Wednesday, February 21

Majority of voters back tax rise to NHS fund: as new poll puts Theresa May under pressure



An overwhelming majority of voters back a tax rise to fund the NHS, a Mirror poll has found.

The ComRes survey reveals a staggering 82% would be willing to pay 1p more in National Insurance contributions if the money went directly to the health service.

The findings will pile pressure on Theresa May to pump more money into the cash-strapped NHS.

In a warning to the Prime Minister, the poll also shows voters are more likely to back the party at the next election which pledges extra funds for health and social care.

Four in five adults (82%) said they supported the 1p increase if the money raised – as much as £11billion – was ring fenced to fund the NHS.

Almost as many Tory voters (81%) as Labour voters (86%) supported the tax rise.

The poll also shows a third of voters (33%) would probably change their vote at the next general election in favour of a party which promised additional funding for health and social care.

And 18% would definitely switch to a party which pledged extra funds.

Voters also give a damning verdict on the Conservatives’ handling of the NHS since they came to power.

More than half of all adults think the quality of service in the NHS has declined since 2010 (55%), 28% say it has stayed the same and just one in ten (9%) think it has improved.

Among Tory voters 45% say the NHS has declined, 37% say it has stayed the same and 14% believe it has got worse.

People in England are more likely to have a negative view on their health service than those in SNP-run Scotland and Wales, where it is run by Labour.

Three quarters of people (75%) in the North East of England say the NHS has got worse, 56% in London and 65% in Yorkshire and Humber.

In Scotland 48% say the quality of healthcare has declined since 2010 and in Wales, 45%.

The Mirror’s poll was conducted after Gordon Brown called for a repeat of the 1p hike in National Insurance contributions to raise £11billion for the NHS.

The former Prime Minister warned the health service is in “mortal danger” and could struggle to survive in its present form without an emergency injection of funds similar to the 1p rise he introduced as Chancellor in 2002.

The NHS will soon need an extra £40billion of funding a year, rising to £95billion by the 2030s.

At the same time it is having to cater for an ageing population which see more than 4.4million people aged 65 or over by 2033-34

Britain’s most senior doctors last night (TUE) welcomed the poll findings and called for urgent action to implement the 1p tax rise. Dr Kailash Chand, honorary vice president of the British Medical Association, said the results showed Brits were prepared to pay more to save the NHS.

Speaking to the Daily Mirror in a personal capacity, Dr Chand said: “The results from this poll could not be clearer. I’m very pleased because they show the vast majority of people in this country still believe the NHS is one of our most precious assets – and they are prepared to pay more to save it.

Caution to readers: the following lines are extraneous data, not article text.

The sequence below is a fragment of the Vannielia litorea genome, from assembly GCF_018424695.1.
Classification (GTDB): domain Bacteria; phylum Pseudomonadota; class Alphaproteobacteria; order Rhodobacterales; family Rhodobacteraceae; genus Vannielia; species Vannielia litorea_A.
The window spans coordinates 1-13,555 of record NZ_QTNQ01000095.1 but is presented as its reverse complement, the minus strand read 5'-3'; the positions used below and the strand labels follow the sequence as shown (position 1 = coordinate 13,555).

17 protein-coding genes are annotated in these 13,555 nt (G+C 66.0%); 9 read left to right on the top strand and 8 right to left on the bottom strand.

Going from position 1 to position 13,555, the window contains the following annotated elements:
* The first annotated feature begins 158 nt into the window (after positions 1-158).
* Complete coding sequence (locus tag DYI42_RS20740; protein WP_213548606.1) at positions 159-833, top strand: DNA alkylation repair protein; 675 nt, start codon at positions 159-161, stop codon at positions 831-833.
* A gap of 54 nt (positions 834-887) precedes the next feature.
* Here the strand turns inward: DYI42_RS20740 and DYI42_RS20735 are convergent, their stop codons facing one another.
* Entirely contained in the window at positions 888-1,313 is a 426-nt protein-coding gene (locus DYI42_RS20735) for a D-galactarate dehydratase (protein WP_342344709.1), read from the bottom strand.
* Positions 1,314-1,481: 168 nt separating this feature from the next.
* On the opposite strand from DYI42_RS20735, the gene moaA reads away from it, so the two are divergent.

More people are being seen by the NHS than ever before, with a rising population and soaring demand with people living longer. Yet funding of the health service since 2010 has simply not kept pace.

The results of this poll will also send a powerful message to politicians that the public believe the NHS is in such urgent need of funds, they are prepared to pay more for the NHS. But this cannot be the only solution. The Government must urgently raise real spending rises on the heath service to at least 4% a year.

Dr JS Bramah, a Consultant Psychiatrist and chairman of the British Association Of Physicians of Indian Origin, said the Government needed to “act now” to reverse Tory cuts to the NHS.

Speaking in a personal capacity, he said: “It is reassuring that even during these stressful financial times people cherish the NHS sufficiently to dig deep into their pockets for its survival.

We need to act now to reverse the damage caused by austerity and senseless reforms, so that patients can access and get the quality services they deserve from struggling mental health services, general practices and A&Es.

In a recent report for the IPPR, the NHS surgeon and former Labour Health Minister Lord Darzi has also backed an increase in National Insurance to fund the NHS. He said it was a small price to pay for a more civilised and caring society.

The move is also supported by former Tory Health Minister Lord Prior who said it would provide the NHS with the long-term funding settlement that it needs to be fit for the 2020s.

A growing number of Tory MPs have also demanded the Government increases taxes to fund the NHS.Former minister Nick Boles has called for National Insurance contributions to be set aside solely for health and social care.

He said it would be foolish to delude ourselves that we can meet the legitimate demands for high-quality care without spending more money.

Judith Jolly MP, the Lib Dem Heath Spokesperson, also welcomed the findings. She said: This poll shows the public are overwhelmingly in favour of paying more for their NHS, no doubt because they are aware of the lack of resources for our hard working doctors and nurses.

While Labour and the Conservatives dodge the issue, Liberal Democrats alone have proposed a tax rise to support the NHS. Indeed, under our plans we would inject £6 billion into NHS and social care services.

We know the time has come for a new approach to NHS funding. The public agree with us, so let’s get on with it.